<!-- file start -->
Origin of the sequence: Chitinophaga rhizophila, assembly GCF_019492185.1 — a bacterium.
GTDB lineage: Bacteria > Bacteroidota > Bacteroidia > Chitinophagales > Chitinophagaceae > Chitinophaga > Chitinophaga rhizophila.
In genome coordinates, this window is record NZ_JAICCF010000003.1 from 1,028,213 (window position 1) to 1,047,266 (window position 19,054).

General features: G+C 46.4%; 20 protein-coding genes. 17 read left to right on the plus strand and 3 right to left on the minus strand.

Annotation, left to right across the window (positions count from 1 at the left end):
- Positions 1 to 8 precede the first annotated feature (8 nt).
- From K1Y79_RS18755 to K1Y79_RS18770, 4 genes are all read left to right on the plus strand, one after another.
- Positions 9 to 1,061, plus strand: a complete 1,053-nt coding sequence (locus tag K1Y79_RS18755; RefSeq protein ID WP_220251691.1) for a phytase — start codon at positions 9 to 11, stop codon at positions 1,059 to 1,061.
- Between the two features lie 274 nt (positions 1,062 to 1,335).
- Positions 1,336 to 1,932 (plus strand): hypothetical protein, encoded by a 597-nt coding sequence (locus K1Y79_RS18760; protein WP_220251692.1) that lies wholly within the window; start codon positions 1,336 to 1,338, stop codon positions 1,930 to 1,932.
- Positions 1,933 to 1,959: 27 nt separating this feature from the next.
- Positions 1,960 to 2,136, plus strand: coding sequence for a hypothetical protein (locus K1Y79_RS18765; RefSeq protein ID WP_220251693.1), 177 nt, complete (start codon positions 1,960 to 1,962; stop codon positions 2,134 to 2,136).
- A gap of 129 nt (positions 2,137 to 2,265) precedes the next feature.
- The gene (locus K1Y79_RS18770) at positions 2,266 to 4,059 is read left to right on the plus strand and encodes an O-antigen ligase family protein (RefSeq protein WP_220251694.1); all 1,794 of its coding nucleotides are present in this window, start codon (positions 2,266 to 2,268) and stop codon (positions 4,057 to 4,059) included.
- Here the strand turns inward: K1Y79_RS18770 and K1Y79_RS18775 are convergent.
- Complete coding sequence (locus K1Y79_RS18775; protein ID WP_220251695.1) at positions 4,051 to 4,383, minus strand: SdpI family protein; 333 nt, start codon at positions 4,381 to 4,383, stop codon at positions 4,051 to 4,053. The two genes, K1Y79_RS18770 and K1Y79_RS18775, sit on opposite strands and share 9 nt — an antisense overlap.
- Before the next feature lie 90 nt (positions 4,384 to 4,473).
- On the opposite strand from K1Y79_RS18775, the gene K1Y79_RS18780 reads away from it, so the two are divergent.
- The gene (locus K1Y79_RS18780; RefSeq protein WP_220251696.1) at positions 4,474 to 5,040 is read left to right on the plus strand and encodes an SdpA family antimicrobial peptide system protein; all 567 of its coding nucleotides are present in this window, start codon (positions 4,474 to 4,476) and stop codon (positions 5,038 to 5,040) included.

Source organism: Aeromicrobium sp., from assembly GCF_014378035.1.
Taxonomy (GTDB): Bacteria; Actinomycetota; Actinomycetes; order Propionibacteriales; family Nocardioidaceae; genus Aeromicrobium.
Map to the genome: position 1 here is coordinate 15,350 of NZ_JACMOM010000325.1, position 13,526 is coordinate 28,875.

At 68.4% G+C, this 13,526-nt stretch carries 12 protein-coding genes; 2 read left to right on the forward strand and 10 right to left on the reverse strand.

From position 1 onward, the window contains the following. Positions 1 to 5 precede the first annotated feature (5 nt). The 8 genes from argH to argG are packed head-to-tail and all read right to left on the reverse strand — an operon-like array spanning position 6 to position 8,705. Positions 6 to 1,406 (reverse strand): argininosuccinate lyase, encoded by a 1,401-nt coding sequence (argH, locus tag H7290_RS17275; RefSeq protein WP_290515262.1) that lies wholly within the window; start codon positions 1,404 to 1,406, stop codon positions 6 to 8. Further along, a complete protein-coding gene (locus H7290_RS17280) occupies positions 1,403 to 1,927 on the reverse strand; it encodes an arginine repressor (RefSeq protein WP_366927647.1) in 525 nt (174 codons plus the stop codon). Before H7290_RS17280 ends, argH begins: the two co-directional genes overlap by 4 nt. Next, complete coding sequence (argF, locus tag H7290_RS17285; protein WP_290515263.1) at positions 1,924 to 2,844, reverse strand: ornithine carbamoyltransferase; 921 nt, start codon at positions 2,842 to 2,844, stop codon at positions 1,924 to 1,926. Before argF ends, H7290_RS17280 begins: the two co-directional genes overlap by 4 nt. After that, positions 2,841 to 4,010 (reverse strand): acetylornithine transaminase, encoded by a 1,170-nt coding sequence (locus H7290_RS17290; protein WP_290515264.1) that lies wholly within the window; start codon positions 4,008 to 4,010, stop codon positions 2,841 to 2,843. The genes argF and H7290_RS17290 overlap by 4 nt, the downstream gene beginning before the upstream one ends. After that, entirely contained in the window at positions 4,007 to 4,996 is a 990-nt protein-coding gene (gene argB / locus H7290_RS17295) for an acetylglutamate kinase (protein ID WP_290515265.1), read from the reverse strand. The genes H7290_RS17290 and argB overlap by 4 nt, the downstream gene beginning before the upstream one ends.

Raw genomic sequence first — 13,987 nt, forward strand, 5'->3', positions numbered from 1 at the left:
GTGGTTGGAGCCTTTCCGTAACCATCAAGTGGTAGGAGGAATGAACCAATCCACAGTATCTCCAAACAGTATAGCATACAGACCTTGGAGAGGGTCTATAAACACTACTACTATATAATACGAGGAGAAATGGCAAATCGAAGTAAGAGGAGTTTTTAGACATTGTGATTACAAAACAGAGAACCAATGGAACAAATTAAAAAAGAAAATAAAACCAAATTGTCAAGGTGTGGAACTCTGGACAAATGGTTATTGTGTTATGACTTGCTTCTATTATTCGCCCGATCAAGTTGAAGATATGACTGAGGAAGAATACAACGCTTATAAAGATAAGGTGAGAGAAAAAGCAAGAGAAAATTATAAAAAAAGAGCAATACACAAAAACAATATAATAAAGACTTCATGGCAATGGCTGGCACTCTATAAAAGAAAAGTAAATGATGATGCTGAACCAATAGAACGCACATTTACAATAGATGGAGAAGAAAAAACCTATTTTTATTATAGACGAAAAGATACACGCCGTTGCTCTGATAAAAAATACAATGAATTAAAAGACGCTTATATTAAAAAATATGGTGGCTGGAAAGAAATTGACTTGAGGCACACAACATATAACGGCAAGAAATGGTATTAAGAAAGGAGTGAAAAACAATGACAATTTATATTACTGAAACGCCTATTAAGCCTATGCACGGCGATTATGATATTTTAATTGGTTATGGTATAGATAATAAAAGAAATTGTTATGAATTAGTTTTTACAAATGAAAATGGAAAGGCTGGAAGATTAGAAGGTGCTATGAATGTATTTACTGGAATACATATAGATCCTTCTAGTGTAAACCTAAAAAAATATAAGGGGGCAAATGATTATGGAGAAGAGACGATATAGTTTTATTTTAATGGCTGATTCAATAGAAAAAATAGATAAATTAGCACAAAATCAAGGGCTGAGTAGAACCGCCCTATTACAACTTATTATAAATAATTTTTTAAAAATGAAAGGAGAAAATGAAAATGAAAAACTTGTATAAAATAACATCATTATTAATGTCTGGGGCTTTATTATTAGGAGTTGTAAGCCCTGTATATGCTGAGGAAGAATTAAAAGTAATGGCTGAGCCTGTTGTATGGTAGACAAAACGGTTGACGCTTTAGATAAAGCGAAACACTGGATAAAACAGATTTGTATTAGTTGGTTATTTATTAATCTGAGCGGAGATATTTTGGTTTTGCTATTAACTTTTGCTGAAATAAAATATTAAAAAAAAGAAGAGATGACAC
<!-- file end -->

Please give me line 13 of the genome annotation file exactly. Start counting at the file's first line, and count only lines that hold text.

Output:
- A gap of 129 nt (positions 2,137 to 2,265) precedes the next feature.